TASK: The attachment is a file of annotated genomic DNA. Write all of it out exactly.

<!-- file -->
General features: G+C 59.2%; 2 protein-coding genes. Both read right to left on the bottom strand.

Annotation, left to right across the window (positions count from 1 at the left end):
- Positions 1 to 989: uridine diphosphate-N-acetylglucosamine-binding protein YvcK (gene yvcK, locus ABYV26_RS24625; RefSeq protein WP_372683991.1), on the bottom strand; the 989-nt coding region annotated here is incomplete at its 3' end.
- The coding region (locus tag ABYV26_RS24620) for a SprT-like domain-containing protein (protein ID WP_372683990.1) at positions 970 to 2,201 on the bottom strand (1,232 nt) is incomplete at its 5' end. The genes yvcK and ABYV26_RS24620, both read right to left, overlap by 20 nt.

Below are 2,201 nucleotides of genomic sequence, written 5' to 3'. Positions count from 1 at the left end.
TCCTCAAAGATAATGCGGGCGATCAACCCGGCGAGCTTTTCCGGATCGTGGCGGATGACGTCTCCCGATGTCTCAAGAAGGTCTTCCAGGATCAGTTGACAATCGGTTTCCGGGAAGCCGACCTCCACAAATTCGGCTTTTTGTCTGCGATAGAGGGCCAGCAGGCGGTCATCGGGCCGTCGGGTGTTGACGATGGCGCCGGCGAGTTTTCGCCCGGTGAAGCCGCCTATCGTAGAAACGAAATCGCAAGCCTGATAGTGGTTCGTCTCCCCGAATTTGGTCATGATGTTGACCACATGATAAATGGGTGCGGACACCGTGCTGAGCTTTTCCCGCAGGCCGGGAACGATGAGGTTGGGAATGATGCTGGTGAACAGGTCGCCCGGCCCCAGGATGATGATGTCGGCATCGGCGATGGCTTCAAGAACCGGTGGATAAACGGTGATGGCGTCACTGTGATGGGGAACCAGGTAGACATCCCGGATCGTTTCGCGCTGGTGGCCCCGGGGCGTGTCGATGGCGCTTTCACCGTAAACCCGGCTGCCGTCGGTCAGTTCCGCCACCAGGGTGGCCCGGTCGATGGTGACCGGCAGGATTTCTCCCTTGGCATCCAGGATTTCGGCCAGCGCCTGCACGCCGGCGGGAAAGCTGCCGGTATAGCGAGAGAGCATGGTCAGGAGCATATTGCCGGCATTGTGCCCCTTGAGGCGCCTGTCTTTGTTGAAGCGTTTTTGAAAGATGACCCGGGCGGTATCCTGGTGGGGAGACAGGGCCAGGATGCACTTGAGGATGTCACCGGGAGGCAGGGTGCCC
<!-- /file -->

General features: G+C 59.2%; 2 protein-coding genes. Both read right to left on the bottom strand.

Annotation, left to right across the window (positions count from 1 at the left end):
- Positions 1 to 989: uridine diphosphate-N-acetylglucosamine-binding protein YvcK (gene yvcK, locus ABYV26_RS24625; RefSeq protein WP_372683991.1), on the bottom strand; the 989-nt coding region annotated here is incomplete at its 3' end.
- The coding region (locus tag ABYV26_RS24620) for a SprT-like domain-containing protein (protein ID WP_372683990.1) at positions 970 to 2,201 on the bottom strand (1,232 nt) is incomplete at its 5' end. The genes yvcK and ABYV26_RS24620, both read right to left, overlap by 20 nt.

Below are 2,201 nucleotides of genomic sequence, written 5' to 3'. Positions count from 1 at the left end.
TCCTCAAAGATAATGCGGGCGATCAACCCGGCGAGCTTTTCCGGATCGTGGCGGATGACGTCTCCCGATGTCTCAAGAAGGTCTTCCAGGATCAGTTGACAATCGGTTTCCGGGAAGCCGACCTCCACAAATTCGGCTTTTTGTCTGCGATAGAGGGCCAGCAGGCGGTCATCGGGCCGTCGGGTGTTGACGATGGCGCCGGCGAGTTTTCGCCCGGTGAAGCCGCCTATCGTAGAAACGAAATCGCAAGCCTGATAGTGGTTCGTCTCCCCGAATTTGGTCATGATGTTGACCACATGATAAATGGGTGCGGACACCGTGCTGAGCTTTTCCCGCAGGCCGGGAACGATGAGGTTGGGAATGATGCTGGTGAACAGGTCGCCCGGCCCCAGGATGATGATGTCGGCATCGGCGATGGCTTCAAGAACCGGTGGATAAACGGTGATGGCGTCACTGTGATGGGGAACCAGGTAGACATCCCGGATCGTTTCGCGCTGGTGGCCCCGGGGCGTGTCGATGGCGCTTTCACCGTAAACCCGGCTGCCGTCGGTCAGTTCCGCCACCAGGGTGGCCCGGTCGATGGTGACCGGCAGGATTTCTCCCTTGGCATCCAGGATTTCGGCCAGCGCCTGCACGCCGGCGGGAAAGCTGCCGGTATAGCGAGAGAGCATGGTCAGGAGCATATTGCCGGCATTGTGCCCCTTGAGGCGCCTGTCTTTGTTGAAGCGTTTTTGAAAGATGACCCGGGCGGTATCCTGGTGGGGAGACAGGGCCAGGATGCACTTGAGGATGTCACCGGGAGGCAGGGTGCCC